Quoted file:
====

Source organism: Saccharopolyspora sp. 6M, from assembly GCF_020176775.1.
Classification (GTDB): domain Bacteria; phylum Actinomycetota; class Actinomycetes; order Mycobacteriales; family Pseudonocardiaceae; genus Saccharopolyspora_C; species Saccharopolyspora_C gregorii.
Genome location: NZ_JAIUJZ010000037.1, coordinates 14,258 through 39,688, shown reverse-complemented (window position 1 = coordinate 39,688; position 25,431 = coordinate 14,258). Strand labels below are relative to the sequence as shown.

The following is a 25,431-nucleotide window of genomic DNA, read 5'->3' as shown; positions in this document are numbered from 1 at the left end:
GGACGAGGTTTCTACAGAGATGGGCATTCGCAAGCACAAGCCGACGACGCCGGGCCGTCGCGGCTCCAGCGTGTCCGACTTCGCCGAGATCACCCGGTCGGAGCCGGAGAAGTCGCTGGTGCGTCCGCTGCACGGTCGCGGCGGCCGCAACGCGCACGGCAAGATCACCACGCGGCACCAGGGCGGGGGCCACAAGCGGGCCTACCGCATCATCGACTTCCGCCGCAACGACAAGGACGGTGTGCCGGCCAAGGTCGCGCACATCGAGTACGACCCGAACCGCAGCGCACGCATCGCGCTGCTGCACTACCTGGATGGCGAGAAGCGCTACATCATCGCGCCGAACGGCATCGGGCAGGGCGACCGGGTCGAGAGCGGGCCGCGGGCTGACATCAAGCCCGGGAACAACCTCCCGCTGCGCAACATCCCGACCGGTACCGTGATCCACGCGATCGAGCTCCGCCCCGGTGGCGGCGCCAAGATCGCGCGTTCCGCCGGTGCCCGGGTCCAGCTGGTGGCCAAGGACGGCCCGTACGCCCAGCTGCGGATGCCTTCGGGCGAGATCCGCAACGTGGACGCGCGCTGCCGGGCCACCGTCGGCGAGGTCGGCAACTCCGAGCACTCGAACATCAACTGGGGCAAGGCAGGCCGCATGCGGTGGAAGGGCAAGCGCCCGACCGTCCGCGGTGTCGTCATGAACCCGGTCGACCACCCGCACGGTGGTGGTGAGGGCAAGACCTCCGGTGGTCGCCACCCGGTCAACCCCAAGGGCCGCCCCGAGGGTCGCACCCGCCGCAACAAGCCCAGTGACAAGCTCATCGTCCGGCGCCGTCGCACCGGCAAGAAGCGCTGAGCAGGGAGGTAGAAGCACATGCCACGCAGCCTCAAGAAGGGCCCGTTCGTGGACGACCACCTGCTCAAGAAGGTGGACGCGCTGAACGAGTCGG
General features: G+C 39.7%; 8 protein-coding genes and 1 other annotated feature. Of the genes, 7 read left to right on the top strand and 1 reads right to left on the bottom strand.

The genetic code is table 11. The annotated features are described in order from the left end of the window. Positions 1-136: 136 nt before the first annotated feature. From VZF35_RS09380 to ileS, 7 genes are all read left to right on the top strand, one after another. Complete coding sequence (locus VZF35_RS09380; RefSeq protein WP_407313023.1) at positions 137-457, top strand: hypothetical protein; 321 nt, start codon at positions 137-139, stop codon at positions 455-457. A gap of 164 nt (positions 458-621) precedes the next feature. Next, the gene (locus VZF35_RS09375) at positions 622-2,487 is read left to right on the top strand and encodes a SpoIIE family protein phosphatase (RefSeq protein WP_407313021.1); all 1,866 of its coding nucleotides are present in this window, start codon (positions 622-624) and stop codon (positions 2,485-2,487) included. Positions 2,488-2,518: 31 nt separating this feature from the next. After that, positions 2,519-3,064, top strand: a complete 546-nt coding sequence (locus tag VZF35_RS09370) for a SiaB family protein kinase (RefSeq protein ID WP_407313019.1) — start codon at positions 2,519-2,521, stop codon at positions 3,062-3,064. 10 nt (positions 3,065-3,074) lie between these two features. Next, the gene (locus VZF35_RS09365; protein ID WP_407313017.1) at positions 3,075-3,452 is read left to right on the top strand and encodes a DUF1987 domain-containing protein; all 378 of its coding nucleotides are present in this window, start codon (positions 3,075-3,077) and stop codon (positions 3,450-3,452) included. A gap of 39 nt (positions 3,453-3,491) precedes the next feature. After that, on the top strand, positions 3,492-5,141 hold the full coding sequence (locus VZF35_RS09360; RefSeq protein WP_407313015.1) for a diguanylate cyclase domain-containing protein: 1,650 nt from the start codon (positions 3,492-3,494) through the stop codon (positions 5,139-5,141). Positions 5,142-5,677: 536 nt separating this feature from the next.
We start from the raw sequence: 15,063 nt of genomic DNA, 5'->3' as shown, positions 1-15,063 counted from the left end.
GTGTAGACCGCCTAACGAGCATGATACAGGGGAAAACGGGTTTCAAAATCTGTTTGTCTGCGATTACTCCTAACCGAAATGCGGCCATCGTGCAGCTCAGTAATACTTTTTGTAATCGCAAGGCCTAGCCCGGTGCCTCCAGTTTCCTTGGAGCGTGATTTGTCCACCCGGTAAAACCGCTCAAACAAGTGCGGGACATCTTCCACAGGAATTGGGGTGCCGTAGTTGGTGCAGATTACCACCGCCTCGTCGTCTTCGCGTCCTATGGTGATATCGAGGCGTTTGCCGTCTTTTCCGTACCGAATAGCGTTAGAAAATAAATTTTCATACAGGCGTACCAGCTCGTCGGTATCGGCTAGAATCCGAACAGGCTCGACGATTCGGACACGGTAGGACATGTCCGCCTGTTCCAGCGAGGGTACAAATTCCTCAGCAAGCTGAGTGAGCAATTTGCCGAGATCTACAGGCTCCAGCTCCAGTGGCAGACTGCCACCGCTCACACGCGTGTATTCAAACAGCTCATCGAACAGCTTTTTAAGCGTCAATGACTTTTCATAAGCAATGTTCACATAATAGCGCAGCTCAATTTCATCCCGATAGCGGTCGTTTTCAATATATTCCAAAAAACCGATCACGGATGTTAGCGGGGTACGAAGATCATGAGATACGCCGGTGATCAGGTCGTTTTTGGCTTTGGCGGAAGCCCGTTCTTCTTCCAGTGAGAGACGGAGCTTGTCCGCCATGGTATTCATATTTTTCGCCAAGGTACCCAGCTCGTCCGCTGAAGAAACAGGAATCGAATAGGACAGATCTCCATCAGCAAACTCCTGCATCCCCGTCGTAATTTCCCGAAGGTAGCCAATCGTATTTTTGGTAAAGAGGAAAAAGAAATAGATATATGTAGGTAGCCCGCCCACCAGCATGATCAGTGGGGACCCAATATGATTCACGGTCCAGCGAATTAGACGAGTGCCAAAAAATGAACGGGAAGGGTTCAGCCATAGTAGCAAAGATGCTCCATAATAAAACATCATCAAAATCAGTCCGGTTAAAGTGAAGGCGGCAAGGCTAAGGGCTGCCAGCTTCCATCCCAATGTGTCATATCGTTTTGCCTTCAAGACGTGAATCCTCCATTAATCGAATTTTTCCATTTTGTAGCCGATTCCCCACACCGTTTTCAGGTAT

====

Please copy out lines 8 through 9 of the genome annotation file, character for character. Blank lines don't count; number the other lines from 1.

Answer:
We start from the raw sequence: 15,063 nt of genomic DNA, 5'->3' as shown, positions 1-15,063 counted from the left end.
GTGTAGACCGCCTAACGAGCATGATACAGGGGAAAACGGGTTTCAAAATCTGTTTGTCTGCGATTACTCCTAACCGAAATGCGGCCATCGTGCAGCTCAGTAATACTTTTTGTAATCGCAAGGCCTAGCCCGGTGCCTCCAGTTTCCTTGGAGCGTGATTTGTCCACCCGGTAAAACCGCTCAAACAAGTGCGGGACATCTTCCACAGGAATTGGGGTGCCGTAGTTGGTGCAGATTACCACCGCCTCGTCGTCTTCGCGTCCTATGGTGATATCGAGGCGTTTGCCGTCTTTTCCGTACCGAATAGCGTTAGAAAATAAATTTTCATACAGGCGTACCAGCTCGTCGGTATCGGCTAGAATCCGAACAGGCTCGACGATTCGGACACGGTAGGACATGTCCGCCTGTTCCAGCGAGGGTACAAATTCCTCAGCAAGCTGAGTGAGCAATTTGCCGAGATCTACAGGCTCCAGCTCCAGTGGCAGACTGCCACCGCTCACACGCGTGTATTCAAACAGCTCATCGAACAGCTTTTTAAGCGTCAATGACTTTTCATAAGCAATGTTCACATAATAGCGCAGCTCAATTTCATCCCGATAGCGGTCGTTTTCAATATATTCCAAAAAACCGATCACGGATGTTAGCGGGGTACGAAGATCATGAGATACGCCGGTGATCAGGTCGTTTTTGGCTTTGGCGGAAGCCCGTTCTTCTTCCAGTGAGAGACGGAGCTTGTCCGCCATGGTATTCATATTTTTCGCCAAGGTACCCAGCTCGTCCGCTGAAGAAACAGGAATCGAATAGGACAGATCTCCATCAGCAAACTCCTGCATCCCCGTCGTAATTTCCCGAAGGTAGCCAATCGTATTTTTGGTAAAGAGGAAAAAGAAATAGATATATGTAGGTAGCCCGCCCACCAGCATGATCAGTGGGGACCCAATATGATTCACGGTCCAGCGAATTAGACGAGTGCCAAAAAATGAACGGGAAGGGTTCAGCCATAGTAGCAAAGATGCTCCATAATAAAACATCATCAAAATCAGTCCGGTTAAAGTGAAGGCGGCAAGGCTAAGGGCTGCCAGCTTCCATCCCAATGTGTCATATCGTTTTGCCTTCAAGACGTGAATCCTCCATTAATCGAATTTTTCCATTTTGTAGCCGATTCCCCACACCGTTTTCAGGTAT